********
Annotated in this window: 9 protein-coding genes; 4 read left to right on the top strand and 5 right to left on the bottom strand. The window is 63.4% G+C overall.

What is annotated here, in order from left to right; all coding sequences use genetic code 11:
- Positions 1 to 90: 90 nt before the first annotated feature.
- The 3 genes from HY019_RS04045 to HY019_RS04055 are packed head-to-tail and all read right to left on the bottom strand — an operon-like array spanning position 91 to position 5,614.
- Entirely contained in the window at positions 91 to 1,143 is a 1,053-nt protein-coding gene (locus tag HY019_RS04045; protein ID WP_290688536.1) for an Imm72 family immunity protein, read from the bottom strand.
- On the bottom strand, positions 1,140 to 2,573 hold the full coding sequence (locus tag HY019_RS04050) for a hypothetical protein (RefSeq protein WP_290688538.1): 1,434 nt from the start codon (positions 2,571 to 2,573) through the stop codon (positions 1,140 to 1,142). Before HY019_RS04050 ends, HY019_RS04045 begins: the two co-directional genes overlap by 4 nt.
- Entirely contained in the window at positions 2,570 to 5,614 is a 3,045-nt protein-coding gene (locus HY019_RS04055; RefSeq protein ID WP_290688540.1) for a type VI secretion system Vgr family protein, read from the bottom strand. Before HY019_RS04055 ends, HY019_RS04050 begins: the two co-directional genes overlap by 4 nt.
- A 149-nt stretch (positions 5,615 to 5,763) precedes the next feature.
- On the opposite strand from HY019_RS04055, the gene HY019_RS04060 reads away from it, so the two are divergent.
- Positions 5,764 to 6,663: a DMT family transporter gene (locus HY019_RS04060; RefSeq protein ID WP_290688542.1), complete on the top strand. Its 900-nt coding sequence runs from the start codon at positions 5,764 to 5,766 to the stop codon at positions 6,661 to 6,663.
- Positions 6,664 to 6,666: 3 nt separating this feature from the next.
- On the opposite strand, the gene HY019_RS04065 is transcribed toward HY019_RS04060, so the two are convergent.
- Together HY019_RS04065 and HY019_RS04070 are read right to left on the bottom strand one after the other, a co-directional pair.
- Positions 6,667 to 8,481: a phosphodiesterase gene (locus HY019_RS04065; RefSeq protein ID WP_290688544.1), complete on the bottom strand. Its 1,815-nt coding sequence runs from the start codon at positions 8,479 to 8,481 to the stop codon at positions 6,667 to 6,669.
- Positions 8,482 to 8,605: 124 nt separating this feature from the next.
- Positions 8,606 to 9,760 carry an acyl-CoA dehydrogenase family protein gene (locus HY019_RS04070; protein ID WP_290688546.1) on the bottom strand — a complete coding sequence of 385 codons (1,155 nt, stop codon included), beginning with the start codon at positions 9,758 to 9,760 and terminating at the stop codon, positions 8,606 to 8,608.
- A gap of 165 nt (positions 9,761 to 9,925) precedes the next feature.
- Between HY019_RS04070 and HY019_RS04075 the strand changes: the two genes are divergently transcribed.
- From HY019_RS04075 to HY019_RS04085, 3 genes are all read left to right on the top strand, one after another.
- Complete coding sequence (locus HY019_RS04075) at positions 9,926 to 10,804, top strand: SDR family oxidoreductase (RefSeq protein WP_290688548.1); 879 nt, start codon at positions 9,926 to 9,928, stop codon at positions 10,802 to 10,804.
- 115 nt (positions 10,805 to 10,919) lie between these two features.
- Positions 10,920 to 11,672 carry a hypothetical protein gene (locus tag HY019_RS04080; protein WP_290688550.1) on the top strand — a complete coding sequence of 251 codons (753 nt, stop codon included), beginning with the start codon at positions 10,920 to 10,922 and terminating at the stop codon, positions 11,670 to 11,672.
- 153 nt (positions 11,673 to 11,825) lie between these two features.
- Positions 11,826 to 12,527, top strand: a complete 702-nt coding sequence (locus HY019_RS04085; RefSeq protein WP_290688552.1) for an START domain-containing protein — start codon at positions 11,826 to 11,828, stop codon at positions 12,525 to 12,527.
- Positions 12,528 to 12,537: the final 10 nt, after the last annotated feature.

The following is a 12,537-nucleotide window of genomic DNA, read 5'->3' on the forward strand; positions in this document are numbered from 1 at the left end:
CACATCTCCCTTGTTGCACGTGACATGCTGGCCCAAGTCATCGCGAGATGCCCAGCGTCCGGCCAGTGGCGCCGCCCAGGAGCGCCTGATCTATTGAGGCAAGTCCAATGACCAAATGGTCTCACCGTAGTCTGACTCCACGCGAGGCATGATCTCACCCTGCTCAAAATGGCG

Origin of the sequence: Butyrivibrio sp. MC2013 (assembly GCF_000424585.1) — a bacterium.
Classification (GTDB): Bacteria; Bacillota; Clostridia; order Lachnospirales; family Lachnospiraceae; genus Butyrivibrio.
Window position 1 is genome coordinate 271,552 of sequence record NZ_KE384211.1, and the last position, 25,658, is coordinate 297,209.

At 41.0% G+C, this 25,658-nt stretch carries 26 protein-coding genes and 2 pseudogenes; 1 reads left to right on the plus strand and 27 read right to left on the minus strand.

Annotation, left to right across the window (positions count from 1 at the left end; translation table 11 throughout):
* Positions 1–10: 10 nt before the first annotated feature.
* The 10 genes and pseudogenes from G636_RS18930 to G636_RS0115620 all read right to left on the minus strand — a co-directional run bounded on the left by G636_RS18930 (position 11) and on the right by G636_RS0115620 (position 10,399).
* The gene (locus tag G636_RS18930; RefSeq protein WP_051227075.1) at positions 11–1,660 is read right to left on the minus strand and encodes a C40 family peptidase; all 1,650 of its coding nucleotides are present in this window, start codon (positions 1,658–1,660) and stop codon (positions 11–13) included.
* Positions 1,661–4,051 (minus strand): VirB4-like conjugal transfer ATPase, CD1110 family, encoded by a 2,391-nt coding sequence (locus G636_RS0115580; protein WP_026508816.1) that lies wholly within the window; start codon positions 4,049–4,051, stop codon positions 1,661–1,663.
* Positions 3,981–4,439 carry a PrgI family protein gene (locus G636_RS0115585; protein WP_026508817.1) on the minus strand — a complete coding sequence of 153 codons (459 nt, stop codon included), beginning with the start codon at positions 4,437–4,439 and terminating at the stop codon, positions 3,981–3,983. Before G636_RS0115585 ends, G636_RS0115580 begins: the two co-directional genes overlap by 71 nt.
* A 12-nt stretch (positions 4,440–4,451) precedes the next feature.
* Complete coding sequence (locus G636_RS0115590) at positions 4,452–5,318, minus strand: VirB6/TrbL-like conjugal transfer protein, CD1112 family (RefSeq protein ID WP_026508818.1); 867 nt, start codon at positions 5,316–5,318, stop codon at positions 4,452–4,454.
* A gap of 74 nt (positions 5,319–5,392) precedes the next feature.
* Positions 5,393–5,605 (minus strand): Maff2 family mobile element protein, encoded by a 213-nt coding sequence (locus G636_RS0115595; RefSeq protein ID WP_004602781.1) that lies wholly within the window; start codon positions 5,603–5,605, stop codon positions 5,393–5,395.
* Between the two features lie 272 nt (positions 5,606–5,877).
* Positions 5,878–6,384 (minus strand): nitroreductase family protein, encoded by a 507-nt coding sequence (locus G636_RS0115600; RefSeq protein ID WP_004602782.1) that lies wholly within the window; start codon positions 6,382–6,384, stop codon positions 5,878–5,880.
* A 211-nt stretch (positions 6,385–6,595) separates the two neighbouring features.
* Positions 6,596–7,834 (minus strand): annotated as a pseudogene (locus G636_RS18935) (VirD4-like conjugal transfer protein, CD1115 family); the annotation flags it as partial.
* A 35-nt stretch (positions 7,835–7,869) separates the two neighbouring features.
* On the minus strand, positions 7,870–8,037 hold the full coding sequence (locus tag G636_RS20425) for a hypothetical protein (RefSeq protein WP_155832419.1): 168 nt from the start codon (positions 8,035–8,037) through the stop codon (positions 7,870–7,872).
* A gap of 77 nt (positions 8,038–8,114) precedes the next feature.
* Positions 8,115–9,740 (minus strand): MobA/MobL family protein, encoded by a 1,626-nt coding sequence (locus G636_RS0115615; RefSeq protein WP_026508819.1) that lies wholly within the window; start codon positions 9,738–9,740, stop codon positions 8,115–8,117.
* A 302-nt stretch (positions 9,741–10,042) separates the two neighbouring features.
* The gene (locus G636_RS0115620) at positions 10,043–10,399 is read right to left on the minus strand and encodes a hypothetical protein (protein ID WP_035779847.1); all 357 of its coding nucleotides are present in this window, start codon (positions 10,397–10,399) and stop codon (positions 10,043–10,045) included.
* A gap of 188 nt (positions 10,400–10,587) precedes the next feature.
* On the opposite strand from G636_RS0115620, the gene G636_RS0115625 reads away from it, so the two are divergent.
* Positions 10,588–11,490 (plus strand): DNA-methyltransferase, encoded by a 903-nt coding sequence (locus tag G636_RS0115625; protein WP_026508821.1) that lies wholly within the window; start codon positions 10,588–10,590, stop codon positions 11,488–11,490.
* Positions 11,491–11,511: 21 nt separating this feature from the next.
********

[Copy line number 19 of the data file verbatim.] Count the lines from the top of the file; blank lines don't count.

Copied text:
- From HY019_RS04075 to HY019_RS04085, 3 genes are all read left to right on the top strand, one after another.